Day 2 at the Masters: “We’ve Got a Great Leaderboard”

Somewhere in Friday’s broadcast on the Golf Channel, the leaderboard was moving like a bunch on icebergs on a collision course with each other and the narrows. Really big names, really exciting names moving to the top and with ESPN yet to begin the live broadcast.

And Kelly Tilghman said, “We’ve got a great leaderboard.” And then a half a beat later, “But I guess we always have great leaderboards at the Masters.”

Her comment so perfectly captured the momentum and the excitement of the Masters in a moment of transitions, that with the live broadcast still to begin, the anticipation was almost sublime. And after the leaders played a six hour round for us, that’s the way it ended too. 

Jason Day shot the best score of the day, a 4-under 68 and climbed to the top of the heap. And that was with his tee ball in the water on the par-3 12th (he saved a bogey with a great up and down). He’s been close to winning this thing before (T2 in 2011) and he is almost reverent about his chances to finally seal the deal.

And he finds himself sidled up in the first day of twosomes on Saturday with the apparently irrepressible, Fred Couples, who claims that if he can keep hitting it long off the tee as he has for the first two days, he has a chance. But if he can’t pump it out there and ends up with middle and long irons, he has no chance. He doesn’t look like that’s going to happen and he says his body feels good.

First round leader, Marc Leishman, looked like he would inevitably fade away with two early bogeys, but then he snapped back with immediately following birdies that got him to 14 all even. He bogeyed 14 to go to 5-under for the tournament and that’s where he admirably finished. The guy hits it a ton but still seems to be able to play in control.

He will be paired with Argentina’s, Angel Cabrera, another guy who looked like he was fading away with two early bogeys but then saved his best for last: he birdied 5 of the last 6 holes. Somewhere along the way, he had an epiphany with his driver.

Jim Furyk is T4 with Cabrera and Brandt Snedeker at 4-under, which is pretty amazing since he laid up too close to the par-5 15th and then dunked his ball due to the awkwardness of the severely downhill, “jammed up” shot he was left with; he hit it fat. The double bogey ruined a real good round but not his chances. He’ll be paired with Snedeker on Saturday.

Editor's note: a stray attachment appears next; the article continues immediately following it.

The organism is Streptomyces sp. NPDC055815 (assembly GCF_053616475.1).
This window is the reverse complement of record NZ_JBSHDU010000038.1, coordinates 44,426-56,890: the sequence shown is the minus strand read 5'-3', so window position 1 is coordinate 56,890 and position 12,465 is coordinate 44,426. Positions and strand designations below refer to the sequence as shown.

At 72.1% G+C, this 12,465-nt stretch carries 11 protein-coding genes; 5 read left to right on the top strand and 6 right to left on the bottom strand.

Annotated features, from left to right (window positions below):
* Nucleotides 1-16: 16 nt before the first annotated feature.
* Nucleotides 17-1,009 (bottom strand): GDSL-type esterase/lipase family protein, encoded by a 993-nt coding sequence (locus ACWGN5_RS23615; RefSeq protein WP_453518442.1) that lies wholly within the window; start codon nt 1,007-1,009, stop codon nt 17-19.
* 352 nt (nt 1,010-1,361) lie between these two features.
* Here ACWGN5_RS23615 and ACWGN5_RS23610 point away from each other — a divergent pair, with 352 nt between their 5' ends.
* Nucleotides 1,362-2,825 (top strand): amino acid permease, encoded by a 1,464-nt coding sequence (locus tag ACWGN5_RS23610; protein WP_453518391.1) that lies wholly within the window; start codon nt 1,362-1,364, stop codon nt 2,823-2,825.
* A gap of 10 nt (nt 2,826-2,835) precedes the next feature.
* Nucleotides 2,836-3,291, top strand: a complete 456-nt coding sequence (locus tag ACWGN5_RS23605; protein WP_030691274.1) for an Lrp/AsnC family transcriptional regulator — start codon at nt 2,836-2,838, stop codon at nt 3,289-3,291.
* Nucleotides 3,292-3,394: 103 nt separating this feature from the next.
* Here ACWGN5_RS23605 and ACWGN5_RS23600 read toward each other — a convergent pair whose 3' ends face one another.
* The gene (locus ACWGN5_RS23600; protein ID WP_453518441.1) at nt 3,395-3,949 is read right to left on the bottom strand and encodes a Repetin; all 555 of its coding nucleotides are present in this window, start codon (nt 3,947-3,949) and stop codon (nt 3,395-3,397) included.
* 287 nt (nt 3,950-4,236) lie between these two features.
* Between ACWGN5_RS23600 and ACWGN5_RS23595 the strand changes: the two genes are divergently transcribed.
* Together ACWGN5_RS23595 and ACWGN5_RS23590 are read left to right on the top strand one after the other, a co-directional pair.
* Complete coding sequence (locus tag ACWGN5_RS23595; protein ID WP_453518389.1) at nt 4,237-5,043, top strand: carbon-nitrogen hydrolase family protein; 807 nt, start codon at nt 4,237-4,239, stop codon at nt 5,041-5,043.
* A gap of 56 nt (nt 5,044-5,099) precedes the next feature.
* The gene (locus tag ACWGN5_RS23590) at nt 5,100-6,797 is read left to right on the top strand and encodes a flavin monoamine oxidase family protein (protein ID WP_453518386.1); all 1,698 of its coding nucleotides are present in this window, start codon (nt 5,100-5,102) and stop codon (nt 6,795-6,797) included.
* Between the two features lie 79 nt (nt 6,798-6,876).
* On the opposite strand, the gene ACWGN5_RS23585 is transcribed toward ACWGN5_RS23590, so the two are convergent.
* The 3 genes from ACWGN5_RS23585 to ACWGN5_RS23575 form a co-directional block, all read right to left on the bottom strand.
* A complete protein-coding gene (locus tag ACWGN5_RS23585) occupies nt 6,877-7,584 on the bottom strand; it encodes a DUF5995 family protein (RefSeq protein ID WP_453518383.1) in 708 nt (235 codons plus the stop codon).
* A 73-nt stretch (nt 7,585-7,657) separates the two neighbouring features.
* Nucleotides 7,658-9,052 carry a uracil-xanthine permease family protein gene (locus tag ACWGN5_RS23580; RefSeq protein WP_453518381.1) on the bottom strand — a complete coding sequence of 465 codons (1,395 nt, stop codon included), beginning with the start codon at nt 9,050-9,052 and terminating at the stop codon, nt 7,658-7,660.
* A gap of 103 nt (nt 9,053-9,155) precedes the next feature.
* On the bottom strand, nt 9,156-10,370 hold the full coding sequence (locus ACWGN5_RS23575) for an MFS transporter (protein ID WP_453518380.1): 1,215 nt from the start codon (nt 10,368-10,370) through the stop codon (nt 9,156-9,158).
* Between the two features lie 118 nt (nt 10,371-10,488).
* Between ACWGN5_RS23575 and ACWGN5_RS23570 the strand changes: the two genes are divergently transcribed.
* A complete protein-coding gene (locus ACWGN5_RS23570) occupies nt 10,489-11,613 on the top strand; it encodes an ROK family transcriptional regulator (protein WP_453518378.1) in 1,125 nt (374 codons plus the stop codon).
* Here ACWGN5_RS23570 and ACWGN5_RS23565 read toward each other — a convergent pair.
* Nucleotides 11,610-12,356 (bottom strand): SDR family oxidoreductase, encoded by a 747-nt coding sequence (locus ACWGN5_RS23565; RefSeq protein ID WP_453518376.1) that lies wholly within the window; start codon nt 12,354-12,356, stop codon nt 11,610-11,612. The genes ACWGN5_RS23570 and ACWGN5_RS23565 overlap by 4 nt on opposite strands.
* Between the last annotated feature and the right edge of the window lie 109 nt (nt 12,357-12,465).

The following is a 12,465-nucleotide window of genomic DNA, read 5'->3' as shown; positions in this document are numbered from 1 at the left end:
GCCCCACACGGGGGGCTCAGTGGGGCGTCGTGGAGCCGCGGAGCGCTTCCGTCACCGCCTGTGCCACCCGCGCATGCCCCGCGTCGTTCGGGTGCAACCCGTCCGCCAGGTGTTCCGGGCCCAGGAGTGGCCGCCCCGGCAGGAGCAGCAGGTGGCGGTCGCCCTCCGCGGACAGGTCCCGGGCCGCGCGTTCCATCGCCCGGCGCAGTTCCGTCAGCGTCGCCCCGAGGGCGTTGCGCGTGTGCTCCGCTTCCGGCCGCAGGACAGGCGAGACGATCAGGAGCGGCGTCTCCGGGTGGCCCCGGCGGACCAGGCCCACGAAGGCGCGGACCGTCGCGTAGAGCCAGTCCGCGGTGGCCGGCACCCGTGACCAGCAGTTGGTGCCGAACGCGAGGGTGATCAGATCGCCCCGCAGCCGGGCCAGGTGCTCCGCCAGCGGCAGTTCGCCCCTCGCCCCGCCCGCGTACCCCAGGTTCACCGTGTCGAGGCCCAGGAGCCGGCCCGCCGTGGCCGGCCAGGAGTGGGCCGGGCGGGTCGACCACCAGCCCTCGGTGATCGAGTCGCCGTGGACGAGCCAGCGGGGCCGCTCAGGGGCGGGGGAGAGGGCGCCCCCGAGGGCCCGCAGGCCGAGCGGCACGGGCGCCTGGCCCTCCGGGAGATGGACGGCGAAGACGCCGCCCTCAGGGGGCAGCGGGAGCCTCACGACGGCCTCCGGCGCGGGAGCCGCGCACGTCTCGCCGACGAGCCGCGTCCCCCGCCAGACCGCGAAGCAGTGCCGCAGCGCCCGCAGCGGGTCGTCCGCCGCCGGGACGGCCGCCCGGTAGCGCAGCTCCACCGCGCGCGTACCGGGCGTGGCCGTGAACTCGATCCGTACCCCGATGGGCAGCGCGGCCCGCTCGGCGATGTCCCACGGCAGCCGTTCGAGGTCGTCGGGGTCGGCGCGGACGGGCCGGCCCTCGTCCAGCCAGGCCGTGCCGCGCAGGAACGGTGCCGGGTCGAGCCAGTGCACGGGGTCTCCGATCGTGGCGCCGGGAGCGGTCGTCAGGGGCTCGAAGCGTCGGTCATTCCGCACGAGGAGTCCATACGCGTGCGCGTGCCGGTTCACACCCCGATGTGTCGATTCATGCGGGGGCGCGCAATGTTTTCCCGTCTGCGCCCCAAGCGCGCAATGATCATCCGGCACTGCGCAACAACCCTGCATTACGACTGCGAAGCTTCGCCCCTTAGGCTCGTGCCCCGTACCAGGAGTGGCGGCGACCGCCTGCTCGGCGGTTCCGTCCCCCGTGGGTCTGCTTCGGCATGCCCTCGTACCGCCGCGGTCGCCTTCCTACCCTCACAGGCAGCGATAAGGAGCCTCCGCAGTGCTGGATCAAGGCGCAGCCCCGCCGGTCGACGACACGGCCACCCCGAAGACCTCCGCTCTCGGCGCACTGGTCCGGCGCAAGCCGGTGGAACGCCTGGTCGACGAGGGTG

“Sneds” traded three bogeys and birdies on the front and then save the round with two closing birdies on 16 and 18. Never say die. He didn’t catch a lot of ink after the first round because even though it was also a 2-under round, he peppered it with so many bogeys and a double that it looked like he wasn’t playing well. Augusta can do that to you.

Adam Scott and Jason Dufner, T7 at 3-under, shot reciprocal 69, 72s with Dufner posting the 69 on Friday. The laconic one sneaking up the leaderboard; and if he gets hot, his placid attitude could lift him up the leaderboard as if it wasn’t happening. That would be still another example of “Dufnering.” He was only 3-under on the day, but he made seven birdies.

And then the two most successful Brits, David Lynn and Lee Westwood, also T7, managed to get themselves paired up for Saturday. At least there won’t be a language barrier. Just a joke! They actually played very well — 1-over and 1-under respectively — but they did it with very clean cards compared to most. That kind of consistency can get a guy to thinking…

Justin Rose and K.J. Choi, also T7, share in common that they both messed up a great run of birdies with bogeys that made it look like they didn’t know how to play. Rose has been playing very well of late and Choi had that Cheshire cat smile on his face a couple of times during the day. If these two get it smoothed out, the resulting, high-pitched excitement could cause a language barrier.

And the last of the T7s, Tiger Woods, deserved better. He played like a maestro all day long. His shots were too perfect; he hit the pin with his laid up approach shot on the par-5 15th and it spun back into the front pond. His best option was to replay the shot and, aiming away from the pin this time, he zipped it to three feet. That’s precision. On his approach shot on 18, he hit it so pure, instead of the ball hitting into the backstop above the pin and rolling back down, his shot hit towards the top and skipped up on the back tier. He three-putted from there. As a measure of his new-found self-discipline, his facial expression never changed on either shot, the first one being a real test of imperviousness to setbacks.